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Preparing Modern Languages Students for 'Difference'

Going beyond Graduate Skills


Ruth Whittle and Sandra Salin

This book informs and encourages aspiring lecturers and teaching staff in Modern Languages who prepare students for using their language skills in and out of the classroom. Drawing on pedagogical, psychological and language-specific concepts of learning, the book illustrates how such concepts can enhance students’ experience of transitioning from school to university to residence abroad, and beyond.

A key feature of the study is an investigation of students’ fragility as they transition from school to university and, only two years later, from their home institution to their placements abroad. Interventions intended to «teach» transition are shown to be unsuccessful, as the learning through such interventions tends to remain superficial. First-year students are shown to benefit from trust-building between students and teachers and early networking among their peers to build self-confidence. In contrast, prior to studying abroad students benefit more from intercultural awareness training, including linguistic, cultural, social, academic and/or emotional aspects.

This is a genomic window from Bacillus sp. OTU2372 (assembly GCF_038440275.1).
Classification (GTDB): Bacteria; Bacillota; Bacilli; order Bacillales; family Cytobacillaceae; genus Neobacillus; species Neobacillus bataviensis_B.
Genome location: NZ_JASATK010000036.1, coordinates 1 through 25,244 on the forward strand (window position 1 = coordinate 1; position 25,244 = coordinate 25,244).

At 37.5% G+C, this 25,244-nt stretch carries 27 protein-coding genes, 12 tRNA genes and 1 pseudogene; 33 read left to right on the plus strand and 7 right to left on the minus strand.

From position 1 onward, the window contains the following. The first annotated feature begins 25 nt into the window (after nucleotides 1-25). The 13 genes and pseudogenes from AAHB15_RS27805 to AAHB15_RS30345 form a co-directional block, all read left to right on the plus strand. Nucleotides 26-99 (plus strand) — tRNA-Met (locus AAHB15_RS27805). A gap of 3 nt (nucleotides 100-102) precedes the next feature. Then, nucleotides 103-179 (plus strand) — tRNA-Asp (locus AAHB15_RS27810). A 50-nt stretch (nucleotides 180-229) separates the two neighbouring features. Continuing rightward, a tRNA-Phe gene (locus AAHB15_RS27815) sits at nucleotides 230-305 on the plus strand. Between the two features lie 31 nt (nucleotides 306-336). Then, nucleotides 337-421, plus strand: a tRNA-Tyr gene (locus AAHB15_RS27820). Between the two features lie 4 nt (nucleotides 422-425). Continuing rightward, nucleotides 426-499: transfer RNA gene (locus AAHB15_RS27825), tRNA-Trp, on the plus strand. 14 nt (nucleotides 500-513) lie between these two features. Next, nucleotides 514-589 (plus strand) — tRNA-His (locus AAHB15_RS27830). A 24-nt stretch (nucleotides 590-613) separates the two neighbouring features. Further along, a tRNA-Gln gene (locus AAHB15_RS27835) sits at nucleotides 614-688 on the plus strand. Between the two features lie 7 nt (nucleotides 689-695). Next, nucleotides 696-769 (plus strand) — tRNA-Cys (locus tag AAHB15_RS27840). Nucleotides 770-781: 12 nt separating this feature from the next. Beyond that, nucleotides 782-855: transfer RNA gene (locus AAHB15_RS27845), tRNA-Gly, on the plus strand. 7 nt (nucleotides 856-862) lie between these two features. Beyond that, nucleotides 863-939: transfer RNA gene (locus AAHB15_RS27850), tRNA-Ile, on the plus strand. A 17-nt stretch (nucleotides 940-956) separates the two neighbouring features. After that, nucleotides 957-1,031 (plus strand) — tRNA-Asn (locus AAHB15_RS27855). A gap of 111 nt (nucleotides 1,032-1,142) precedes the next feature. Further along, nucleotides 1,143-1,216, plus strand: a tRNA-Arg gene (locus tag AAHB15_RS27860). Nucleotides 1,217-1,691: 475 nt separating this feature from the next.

The book serves as a useful basis for discussion in Modern Languages departments about curriculum change and university policy with regard to resourcing the Humanities.

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2. Profile of a Modern Languages Student: A Story of Transitions (Ruth Whittle)


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2  Profile of a Modern Languages Student: A Story of Transitions

This chapter explores the themes and patterns we identified in the Reflective Learner Project and sets them in the context of where the students are coming from, educationally and politically, and where they are heading towards.

Imagine the following scenario: ‘If someone dropped you into unfamiliar surroundings with unfamiliar people, and asked you to take instructions from someone you had never met before, the chances are that you would struggle. Your usual confidence would be stifled, your friendly manner would falter and your ability to complete the simplest of tasks would be disrupted by your confusion about why this strange new person was talking to you in a way that you did not fully understand’ (Edgington, White and Barton 2014: 26). This is the situation in which pupils can find themselves, from their first (institutional) transition from pre-school to primary school onwards. It is no different for students transitioning through their GCSE and A-Level exams at school to the next step up.

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